I’ve Been Called for Jury Service… What Do I Do Now?

 THOMAS JEFFERSON (1789):  “I consider trial by jury as the only anchor ever yet imagined by man, by which a government can be held to the principles of its constitution.”

My last blog post made me realize that potential jurors need guidance.  What is their role? What should they do if called to serve?  Jury service is the greatest civic responsibility we have.  Our service is necessary, if we want to live in a free democratic society.  Citizens have braved criticism, threat of punishment and public ridicule to give their verdict to insure liberty and justice for all.

The right to trial by jury is so important that it is guaranteed twice in the U.S. Constitution under the 6th and 7th Amendments for criminal and civil trials, respectively. Grand jury protection is required for the issuance of criminal charges in federal court under the 5th Amendment to the U.S. Constitution.

Here are some do’s and don’t to keep in mind:

1.    In the days leading up to your jury service, don’t read the newspaper or watch television or read the news.

2.    Dress like you respect the proceeding and be on time.

3.     Accurately and completely answer your jury questionnaire.  This is the primary source of information the attorneys will use in deciding if you should serve.

4.     Pay close attention to the questions asked by the attorneys during jury selection.  Fully and accurately answer the questions asked as someone’s well-being or liberty hangs in the balance.

5.    If you have a physical handicap such as language difficulty, eyesight or hearing problems, then let the bailiff and parties know of your limitations, even if not asked.

6.    Do not discuss the case with your fellow jurors until the Court says that you may.

7.    Tell the Court or parties if you have been subpoenaed as a witness in the case, are interested In a similar suit begun or planned, have an opinion as to the outcome of the case due to information received from a witness or news report, if you are a defendant in a criminal case, biased for or against a party, related to a party, are a felon or in law enforcement or otherwise cannot be fair.

8.     Jurors must be fluent in English and able to read and hear.

9.     Do not conduct research on your own or as a group,

10.    Do get rest.

11.    Do not use dictionaries, the Internet, or any other resource to gather any information about the issues in this case.

12.    Do not investigate the case, conduct any experiments, or attempt to gain any specialized knowledge about the case.

13.     Do not receive help in deciding the case from any outside source.

14.     Do not use laptops or cell phones in the courtroom or in the jury room while discussing the case,

15.     Do not consume any alcohol or drugs that could affect your ability to hear and understand the evidence,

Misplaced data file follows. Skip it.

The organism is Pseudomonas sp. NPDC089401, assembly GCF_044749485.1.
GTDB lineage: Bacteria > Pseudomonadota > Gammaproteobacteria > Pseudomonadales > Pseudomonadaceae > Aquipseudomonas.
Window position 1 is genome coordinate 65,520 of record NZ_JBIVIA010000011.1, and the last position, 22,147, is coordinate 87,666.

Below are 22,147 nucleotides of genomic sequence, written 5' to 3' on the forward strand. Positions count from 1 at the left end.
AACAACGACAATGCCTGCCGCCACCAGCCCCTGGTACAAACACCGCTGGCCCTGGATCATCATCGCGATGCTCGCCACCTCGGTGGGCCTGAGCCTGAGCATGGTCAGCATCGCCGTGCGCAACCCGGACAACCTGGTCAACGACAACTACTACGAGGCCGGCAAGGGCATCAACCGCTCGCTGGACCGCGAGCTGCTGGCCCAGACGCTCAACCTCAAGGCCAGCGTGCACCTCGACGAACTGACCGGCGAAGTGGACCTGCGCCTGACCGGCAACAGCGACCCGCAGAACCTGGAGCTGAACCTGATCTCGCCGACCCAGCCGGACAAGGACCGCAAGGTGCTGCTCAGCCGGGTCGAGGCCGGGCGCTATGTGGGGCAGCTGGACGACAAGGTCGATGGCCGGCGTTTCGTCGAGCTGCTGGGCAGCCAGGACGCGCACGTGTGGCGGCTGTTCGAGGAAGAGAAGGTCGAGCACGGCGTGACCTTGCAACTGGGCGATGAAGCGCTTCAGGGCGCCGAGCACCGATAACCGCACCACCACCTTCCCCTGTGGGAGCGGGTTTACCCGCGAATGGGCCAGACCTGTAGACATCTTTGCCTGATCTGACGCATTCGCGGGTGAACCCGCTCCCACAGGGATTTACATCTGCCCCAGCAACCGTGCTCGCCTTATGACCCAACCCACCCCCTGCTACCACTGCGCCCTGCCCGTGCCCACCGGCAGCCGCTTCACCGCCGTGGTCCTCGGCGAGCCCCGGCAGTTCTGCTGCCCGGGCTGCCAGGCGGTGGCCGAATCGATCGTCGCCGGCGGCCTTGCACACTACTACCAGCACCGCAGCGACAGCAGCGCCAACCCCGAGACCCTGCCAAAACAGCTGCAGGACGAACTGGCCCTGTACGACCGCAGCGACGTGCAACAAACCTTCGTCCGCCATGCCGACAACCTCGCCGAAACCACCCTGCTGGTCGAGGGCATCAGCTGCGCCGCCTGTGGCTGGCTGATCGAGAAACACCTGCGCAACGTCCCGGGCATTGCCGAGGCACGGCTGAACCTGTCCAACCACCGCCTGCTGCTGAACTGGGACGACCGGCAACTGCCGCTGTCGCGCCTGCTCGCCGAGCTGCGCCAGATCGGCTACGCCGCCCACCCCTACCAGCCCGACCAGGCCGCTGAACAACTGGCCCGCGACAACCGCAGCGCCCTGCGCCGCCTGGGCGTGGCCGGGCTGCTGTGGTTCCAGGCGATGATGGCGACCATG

16.     Do not read, watch, or listen to anything about the trial from any source whatsoever, including newspapers, radio, television, or the Internet,

17.     Do not listen to discussions among, or receive information from, other people about this trial, or

18.     Do not visit or view the scene of any event involved in this case. If you happen to pass by the scene, do not stop or investigate.

19.     Do not talk to any of the parties, their lawyers, any of the witnesses, or members of the media. If anyone tries to talk to you about this case, you must tell the bailiff or judge immediately.

20.     Do not discuss the case with anyone other than your fellow jurors.

21.     Do not abandon your opinions on what you believe is a just verdict just to get out of there.

22.     Be courageous. You are the embodiment of justice.

24.     Be respectful of your fellow jurors opinions, listen carefully and keep an open mind.

25.     Follow the judge’s instructions.

26,    Report anyone to the bailiff who fails to obey the court’s rules.

27.    Remember you cannot be punished for hanging a jury’s verdict.  Follow your conscience.

Good luck!

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About Richard A. Cook

Richard Cook graduated from Purdue University in the Economics Honor Program in 1979 and obtained his Juris Doctor degree from Valparaiso University School of Law in 1982. Following law school, Richard served as a federal law clerk in the U.S. District Court for the Northern District of Indiana, Hammond Division. In 1984, Richard began working as Deputy Prosecutor for the Lake County Prosecutor's Office and from there, served as Assistant U. S. Attorney for the Northern District of Indiana, South Bend Division. There he handled a number of complex criminal matters and jury trials. While there, Richard received the Chief Postal Inspector's Special Award and a letter of commendation from the U.S. Attorney General for his work prosecuting a major money order fraud scheme being perpetrated out of the Indiana State Prison system. Since leaving the U.S. Attorney's office in 1989, Richard has focused primarily on civil work and is currently a member of the firm Yosha Cook & Tisch in Indianapolis. Richard is also a member of the ITLA, IBA and the ABA, as well as, a fellow for the American College of Trial Lawyers. He is AV rated by Martindale-Hubbell.

Posted on July 29, 2015, in Jury Selection and tagged , , , , . Bookmark the permalink. Leave a comment.

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